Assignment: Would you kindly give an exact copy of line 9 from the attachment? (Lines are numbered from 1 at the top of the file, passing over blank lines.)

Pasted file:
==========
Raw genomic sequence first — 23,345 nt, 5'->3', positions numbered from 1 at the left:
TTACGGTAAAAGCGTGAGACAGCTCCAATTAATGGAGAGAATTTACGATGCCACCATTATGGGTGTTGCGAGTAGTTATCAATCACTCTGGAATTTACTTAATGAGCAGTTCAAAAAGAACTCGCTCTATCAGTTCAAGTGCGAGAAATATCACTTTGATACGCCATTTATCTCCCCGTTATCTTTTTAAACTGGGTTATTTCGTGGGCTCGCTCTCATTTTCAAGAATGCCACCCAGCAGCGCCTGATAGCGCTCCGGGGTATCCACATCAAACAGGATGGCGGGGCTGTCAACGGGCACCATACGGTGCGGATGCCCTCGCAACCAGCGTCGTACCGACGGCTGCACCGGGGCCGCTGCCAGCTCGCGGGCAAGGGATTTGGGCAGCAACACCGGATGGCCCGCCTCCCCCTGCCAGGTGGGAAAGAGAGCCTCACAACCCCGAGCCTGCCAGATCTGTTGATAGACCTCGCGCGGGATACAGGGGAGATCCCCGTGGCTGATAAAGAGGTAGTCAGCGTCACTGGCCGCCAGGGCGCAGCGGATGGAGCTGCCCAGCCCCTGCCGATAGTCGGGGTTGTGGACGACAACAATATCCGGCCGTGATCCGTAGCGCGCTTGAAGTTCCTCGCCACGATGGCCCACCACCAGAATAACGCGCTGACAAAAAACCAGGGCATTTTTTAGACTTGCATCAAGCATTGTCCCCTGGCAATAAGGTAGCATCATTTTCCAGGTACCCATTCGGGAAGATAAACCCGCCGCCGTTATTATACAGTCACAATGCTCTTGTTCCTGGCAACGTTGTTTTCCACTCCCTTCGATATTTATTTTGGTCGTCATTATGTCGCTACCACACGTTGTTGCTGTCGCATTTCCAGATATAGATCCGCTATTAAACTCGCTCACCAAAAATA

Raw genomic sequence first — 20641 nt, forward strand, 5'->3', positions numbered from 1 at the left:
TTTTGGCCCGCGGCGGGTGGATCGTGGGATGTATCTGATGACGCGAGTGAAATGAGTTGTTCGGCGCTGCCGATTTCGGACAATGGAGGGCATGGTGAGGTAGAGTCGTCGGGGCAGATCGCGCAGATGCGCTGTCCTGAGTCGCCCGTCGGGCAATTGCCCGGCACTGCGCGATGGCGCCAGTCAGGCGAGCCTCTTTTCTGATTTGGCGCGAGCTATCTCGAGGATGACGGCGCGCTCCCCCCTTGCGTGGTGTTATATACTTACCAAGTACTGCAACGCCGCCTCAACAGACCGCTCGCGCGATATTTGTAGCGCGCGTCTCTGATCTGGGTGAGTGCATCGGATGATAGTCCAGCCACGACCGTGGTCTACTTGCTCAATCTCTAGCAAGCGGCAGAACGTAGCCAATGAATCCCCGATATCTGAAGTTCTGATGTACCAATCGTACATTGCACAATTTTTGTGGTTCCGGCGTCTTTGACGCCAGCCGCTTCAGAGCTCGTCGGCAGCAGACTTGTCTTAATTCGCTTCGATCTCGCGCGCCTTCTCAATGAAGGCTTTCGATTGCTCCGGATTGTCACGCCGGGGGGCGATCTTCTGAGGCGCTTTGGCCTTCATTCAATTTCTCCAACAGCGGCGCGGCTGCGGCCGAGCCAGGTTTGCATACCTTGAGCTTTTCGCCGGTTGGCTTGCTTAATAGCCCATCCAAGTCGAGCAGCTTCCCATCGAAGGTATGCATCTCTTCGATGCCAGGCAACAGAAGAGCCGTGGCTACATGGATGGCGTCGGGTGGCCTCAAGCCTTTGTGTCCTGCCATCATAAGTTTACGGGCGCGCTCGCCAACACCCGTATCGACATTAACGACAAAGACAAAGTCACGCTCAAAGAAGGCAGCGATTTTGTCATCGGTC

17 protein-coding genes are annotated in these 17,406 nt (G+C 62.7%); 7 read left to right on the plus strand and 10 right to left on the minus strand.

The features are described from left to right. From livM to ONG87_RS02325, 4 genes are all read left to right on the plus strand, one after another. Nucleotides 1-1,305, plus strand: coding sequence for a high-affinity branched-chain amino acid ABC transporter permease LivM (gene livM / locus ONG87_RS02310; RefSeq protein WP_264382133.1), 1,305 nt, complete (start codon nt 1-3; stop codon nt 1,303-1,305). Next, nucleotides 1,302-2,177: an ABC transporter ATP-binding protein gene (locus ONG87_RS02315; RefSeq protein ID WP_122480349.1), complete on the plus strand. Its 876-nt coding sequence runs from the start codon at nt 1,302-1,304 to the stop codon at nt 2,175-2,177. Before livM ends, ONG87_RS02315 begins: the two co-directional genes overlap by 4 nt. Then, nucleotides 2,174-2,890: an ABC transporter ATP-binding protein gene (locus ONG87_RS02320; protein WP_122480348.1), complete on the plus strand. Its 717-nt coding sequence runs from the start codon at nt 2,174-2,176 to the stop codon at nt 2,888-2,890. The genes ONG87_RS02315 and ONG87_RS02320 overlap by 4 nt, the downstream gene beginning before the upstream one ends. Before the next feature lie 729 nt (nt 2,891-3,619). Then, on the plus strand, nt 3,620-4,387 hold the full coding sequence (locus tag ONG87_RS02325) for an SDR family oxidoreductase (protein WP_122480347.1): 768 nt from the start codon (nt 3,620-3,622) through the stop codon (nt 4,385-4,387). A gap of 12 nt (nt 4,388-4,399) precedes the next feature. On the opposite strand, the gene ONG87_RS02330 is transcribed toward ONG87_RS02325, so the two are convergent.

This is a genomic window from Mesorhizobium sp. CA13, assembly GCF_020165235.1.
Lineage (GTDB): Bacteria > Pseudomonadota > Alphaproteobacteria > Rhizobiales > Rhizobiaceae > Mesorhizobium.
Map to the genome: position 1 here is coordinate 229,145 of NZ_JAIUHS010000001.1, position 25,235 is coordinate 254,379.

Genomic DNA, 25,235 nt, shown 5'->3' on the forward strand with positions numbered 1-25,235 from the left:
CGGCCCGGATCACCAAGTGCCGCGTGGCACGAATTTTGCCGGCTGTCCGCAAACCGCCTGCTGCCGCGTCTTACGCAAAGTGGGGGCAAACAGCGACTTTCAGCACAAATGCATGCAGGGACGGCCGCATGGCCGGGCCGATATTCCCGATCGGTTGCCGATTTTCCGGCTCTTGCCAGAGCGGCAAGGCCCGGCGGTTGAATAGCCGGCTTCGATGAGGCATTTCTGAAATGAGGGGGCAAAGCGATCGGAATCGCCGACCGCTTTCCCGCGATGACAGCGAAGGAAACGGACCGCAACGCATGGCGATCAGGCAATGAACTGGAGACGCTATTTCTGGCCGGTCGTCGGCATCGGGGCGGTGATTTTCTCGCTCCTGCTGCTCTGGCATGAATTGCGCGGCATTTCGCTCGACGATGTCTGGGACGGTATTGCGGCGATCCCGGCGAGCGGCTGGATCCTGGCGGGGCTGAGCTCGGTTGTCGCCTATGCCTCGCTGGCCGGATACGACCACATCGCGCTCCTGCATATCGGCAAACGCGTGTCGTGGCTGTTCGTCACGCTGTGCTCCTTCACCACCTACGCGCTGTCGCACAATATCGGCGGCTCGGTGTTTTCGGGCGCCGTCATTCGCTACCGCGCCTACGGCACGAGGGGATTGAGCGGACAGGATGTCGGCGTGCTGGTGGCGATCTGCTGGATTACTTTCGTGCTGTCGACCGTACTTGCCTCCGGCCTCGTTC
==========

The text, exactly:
Map to the genome: position 1 here is coordinate 229,145 of NZ_JAIUHS010000001.1, position 25,235 is coordinate 254,379.